In a couple of weeks or so, Stephen Kiprotich’s parents will move into a new house.
The 81-year-old James Kiptui and Kopkop Cheptum, 61, have the runner to thank for delivering them from their current mud and wattle structure.
Although age is getting the better of the father, Kiprotich’s mother is over the moon. She feels owning such a house is one of the best things to ever happen to her.
“I thank God for all this,” Cheptum said, “It is unfortunate it has come when am very old but I am very excited.”
Before Kiprotich won Olympic gold last year, his parents were living miserably, wallowing in poverty.
But it is now clear things are better for them after the runner’s achievement in London prompted President Museveni to pledge the house.
Museveni also gave Kiprotich Shs200m, adding to the runner’s several other financial tokens from different companies.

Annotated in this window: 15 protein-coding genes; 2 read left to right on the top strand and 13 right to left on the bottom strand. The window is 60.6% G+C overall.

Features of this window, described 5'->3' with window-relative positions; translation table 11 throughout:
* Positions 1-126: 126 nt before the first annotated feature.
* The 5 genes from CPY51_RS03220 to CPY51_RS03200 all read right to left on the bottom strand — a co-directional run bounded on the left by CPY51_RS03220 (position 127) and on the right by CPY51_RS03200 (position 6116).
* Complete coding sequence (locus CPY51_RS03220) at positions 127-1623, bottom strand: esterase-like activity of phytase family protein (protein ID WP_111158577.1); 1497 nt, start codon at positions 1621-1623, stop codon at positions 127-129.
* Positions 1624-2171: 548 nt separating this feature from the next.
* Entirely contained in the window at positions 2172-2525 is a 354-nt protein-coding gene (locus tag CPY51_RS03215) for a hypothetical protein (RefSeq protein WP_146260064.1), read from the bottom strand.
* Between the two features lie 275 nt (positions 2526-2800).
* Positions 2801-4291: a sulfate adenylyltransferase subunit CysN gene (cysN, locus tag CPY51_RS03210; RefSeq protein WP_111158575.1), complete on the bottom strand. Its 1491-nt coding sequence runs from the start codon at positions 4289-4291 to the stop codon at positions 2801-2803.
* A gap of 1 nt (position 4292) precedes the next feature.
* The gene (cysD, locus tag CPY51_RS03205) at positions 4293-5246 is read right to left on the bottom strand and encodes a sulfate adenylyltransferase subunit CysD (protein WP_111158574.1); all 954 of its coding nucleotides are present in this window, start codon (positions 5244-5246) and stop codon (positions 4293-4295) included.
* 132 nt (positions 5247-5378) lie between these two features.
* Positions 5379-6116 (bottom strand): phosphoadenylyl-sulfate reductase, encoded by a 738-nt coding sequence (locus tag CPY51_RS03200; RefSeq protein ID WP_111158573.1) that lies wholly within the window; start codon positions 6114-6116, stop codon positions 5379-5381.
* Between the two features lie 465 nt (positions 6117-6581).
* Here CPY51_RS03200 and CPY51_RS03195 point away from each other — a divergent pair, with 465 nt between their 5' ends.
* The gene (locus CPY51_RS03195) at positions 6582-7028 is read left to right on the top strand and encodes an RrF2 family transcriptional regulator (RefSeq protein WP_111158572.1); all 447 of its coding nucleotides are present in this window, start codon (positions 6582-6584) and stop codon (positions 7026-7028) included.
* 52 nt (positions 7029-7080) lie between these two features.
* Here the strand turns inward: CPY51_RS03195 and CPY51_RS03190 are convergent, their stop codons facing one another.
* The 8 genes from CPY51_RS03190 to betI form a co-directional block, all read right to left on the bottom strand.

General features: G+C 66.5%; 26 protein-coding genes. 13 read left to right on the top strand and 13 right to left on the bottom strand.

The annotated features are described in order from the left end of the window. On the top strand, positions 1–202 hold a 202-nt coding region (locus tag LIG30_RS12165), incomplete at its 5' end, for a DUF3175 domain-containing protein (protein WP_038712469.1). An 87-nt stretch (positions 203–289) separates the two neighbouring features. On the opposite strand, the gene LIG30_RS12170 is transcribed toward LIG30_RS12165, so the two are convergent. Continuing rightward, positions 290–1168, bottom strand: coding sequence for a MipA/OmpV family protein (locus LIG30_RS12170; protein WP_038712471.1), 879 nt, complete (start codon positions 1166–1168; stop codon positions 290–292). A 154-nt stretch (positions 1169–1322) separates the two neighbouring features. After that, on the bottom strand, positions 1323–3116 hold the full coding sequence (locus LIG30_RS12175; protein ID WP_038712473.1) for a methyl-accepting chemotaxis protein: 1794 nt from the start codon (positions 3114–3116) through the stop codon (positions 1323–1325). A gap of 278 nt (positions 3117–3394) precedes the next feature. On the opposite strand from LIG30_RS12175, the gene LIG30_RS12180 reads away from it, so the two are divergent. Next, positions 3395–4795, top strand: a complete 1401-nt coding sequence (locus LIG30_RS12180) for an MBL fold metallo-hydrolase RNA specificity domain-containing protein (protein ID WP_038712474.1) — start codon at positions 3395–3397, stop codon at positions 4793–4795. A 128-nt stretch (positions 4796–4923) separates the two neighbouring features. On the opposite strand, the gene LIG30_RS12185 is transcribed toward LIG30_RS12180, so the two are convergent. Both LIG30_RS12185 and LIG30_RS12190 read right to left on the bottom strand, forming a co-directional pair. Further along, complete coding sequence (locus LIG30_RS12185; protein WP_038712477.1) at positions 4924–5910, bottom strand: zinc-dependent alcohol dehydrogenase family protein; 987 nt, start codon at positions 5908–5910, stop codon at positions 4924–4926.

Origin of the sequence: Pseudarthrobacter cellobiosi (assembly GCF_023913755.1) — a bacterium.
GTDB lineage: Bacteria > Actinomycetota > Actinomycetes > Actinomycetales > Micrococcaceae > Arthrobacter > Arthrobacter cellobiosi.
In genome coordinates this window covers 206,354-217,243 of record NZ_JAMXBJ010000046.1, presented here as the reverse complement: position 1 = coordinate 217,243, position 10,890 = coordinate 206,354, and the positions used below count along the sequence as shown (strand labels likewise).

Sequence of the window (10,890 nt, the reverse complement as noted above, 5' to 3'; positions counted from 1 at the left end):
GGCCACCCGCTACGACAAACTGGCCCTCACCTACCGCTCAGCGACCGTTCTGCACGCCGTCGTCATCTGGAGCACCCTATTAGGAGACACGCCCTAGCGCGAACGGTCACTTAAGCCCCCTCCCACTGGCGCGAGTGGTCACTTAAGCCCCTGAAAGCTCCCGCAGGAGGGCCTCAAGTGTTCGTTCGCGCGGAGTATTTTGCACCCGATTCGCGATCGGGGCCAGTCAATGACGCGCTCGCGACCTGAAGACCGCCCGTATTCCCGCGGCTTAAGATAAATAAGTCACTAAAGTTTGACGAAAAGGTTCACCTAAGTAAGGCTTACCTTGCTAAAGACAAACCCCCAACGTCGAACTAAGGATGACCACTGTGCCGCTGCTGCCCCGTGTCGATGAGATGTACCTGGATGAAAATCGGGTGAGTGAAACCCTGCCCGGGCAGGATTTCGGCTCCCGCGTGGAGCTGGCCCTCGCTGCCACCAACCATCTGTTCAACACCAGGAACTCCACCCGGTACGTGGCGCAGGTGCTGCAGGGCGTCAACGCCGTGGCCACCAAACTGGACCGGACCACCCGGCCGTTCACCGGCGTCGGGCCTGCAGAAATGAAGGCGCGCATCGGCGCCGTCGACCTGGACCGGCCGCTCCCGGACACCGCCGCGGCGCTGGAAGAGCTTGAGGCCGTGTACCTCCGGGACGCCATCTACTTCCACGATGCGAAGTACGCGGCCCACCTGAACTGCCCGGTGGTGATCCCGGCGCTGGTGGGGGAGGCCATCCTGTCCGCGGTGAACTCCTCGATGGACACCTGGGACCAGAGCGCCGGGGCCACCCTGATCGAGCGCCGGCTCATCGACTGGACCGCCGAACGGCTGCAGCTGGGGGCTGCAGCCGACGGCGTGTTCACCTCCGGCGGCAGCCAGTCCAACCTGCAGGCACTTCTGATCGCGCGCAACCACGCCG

“God is great,” Cheptum said, adding that the UPDF construction unit were making final touches on the house. After he stunned Kenyans Abel Kirui, a two-time world champion and Wilson Kipsang to take the marathon gold in 2:08:01 in London, Kiprotich became one of the most sought-after marathoners in the world.
In April this year, he was signed up by London Marathon organisers.
There, he finished sixth and racked up close to Shs60m in prize in arguably the toughest London Marathon in recent times.
The 24-year-old is now back in Kenya preparing for next month’s World Championships in Moscow, Russia. In case he triumphs over the 42km distance, he will return with a Shs156m prize. Yet, he also pockets an undisclosed amount monthly from his kit sponsors Nike. Things can only get better for the parents.